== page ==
Additional technical questions also exist. For example, Direct Payment BABs may not be used for working capital purposes. Existing Treasury Regulations permit the use of bond proceeds for certain types of working capital items, such as capitalized interest. However, by definition, these expenditures are still a working capital expenditures -- the regulation just exempts them from the "gross proceeds spent last" requirements. It would appear reasonable to permit BAB proceeds to be used for all expenditures for which the proceeds of other governmental bonds can be used, subject to the express limitations in the BAB authorizing provisions (e.g., 2% issuance expense limitation), however, the issue is not clear. Another technical area relates to RZEDBs that fund job training programs. Since BABs must not be private activity bonds, any such program would have to avoid running afoul of the private activity bond tests. Private participation in any such program would presumably be desirable in order to help the program be more effective, however, the degree to which a private entity may do so and still not be a "user" of the program and not be deemed to be making private payments with respect to such program may require clarification. Additionally, the Act contains no limitation that any job training program be located within a recovery zone. Further clarification as to what limitations, if any, apply to the terms of prospective programs.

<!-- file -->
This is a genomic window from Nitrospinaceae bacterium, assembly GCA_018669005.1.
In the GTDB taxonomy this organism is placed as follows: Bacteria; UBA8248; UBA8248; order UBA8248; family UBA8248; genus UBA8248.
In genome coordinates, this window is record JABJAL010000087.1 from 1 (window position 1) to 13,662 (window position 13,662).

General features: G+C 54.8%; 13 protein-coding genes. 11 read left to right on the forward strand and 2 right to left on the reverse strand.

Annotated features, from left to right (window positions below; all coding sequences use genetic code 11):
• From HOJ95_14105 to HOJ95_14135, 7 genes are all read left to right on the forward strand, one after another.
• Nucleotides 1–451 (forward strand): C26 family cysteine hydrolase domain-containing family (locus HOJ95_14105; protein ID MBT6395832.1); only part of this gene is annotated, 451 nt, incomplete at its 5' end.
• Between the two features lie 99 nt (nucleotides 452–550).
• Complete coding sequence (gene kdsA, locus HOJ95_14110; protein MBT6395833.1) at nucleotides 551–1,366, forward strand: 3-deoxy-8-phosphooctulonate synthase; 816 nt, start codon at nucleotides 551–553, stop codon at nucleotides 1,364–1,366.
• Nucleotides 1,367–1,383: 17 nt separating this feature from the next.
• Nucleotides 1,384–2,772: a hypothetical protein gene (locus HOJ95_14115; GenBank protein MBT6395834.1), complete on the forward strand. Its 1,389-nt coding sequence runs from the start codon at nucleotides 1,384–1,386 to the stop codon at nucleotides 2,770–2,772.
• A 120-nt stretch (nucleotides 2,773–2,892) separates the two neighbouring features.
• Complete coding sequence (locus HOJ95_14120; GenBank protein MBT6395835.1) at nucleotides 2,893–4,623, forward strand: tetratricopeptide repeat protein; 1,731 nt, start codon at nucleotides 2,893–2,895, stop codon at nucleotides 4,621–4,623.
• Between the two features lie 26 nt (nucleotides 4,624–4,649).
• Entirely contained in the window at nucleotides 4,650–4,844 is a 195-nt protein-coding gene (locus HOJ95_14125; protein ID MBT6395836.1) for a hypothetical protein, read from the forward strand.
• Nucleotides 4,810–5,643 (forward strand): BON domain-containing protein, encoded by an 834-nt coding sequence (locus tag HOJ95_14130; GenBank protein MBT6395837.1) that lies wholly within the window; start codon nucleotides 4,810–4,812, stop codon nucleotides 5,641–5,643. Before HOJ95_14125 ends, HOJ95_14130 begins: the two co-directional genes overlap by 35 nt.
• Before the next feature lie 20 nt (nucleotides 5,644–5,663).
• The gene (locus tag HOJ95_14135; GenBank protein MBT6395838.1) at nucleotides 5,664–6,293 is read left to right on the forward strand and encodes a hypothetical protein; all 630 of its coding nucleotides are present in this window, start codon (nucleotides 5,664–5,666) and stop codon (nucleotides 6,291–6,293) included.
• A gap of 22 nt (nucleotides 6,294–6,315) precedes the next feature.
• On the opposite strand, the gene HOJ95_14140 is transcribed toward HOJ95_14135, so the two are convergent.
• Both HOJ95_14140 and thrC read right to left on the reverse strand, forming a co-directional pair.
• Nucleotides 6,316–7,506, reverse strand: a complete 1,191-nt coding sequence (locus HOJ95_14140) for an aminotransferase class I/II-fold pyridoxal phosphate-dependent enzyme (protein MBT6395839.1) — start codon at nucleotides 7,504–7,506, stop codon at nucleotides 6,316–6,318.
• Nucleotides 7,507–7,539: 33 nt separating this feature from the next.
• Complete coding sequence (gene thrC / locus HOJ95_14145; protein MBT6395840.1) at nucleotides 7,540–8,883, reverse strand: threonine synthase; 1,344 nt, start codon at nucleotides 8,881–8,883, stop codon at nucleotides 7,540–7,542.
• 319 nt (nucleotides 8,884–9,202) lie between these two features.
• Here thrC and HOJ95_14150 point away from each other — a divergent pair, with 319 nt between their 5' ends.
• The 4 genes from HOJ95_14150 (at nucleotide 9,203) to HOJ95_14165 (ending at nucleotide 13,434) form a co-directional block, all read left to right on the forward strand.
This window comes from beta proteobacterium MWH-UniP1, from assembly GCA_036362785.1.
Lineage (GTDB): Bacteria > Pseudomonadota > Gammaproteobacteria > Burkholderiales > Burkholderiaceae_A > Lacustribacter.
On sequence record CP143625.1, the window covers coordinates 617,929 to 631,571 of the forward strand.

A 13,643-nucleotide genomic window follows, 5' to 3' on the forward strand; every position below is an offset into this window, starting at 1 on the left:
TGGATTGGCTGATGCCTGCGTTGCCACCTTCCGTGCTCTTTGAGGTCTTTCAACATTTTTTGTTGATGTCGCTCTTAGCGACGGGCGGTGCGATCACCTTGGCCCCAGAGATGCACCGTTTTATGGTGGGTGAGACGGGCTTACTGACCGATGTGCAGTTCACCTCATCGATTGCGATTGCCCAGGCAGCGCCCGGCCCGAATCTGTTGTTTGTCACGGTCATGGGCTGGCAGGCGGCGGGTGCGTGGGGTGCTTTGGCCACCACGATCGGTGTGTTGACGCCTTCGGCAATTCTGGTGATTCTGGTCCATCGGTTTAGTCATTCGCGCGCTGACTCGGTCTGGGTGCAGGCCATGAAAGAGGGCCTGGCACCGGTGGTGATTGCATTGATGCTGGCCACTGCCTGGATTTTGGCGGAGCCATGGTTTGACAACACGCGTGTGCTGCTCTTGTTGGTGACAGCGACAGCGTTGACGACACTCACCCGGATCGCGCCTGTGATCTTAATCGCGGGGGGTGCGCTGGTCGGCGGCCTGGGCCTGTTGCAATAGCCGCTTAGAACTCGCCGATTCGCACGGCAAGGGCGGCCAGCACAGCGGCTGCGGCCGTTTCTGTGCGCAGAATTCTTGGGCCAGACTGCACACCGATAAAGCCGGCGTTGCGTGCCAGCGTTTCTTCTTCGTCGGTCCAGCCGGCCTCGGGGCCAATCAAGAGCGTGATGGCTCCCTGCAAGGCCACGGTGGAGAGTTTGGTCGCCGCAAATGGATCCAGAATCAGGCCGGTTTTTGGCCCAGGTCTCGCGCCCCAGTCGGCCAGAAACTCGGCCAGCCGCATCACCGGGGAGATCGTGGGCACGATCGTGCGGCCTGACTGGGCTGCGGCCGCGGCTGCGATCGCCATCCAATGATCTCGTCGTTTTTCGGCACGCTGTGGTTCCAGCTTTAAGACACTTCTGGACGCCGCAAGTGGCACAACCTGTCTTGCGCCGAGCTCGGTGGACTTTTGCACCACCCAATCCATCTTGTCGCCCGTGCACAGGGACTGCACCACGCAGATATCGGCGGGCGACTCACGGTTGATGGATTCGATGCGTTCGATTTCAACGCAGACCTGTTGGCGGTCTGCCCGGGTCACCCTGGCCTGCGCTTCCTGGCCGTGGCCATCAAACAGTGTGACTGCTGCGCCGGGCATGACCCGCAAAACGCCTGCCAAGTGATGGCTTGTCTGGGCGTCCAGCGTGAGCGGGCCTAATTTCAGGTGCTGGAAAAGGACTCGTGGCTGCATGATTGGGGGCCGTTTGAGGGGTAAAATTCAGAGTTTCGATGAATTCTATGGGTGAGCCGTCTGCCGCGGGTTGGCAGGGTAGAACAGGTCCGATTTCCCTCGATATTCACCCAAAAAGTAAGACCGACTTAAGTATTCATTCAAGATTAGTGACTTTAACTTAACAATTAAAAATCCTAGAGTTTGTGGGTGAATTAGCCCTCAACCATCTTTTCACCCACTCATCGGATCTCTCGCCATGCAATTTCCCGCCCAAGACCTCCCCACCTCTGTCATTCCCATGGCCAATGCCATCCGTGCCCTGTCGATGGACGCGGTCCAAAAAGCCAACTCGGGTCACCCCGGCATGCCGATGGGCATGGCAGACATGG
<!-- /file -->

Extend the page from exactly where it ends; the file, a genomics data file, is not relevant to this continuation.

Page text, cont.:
Conclusion. The creation of Build America Bonds in all their forms represents a substantial departure from previously used stimulus provisions. On the one hand, issuers who have had limited access to the market for their obligations during the recent financial upheaval my find BABs to be a useful addition to their financing toolkit. On the other, it is difficult to determine whether higher credit quality issuers will find a substantial benefit in pursuing the use of BABs. Certainly before the use of BABs is approved or rejected, the individual circumstances of each issuer, including its tolerance for the risk associated with the indicated uncertainties, should be thoroughly evaluated.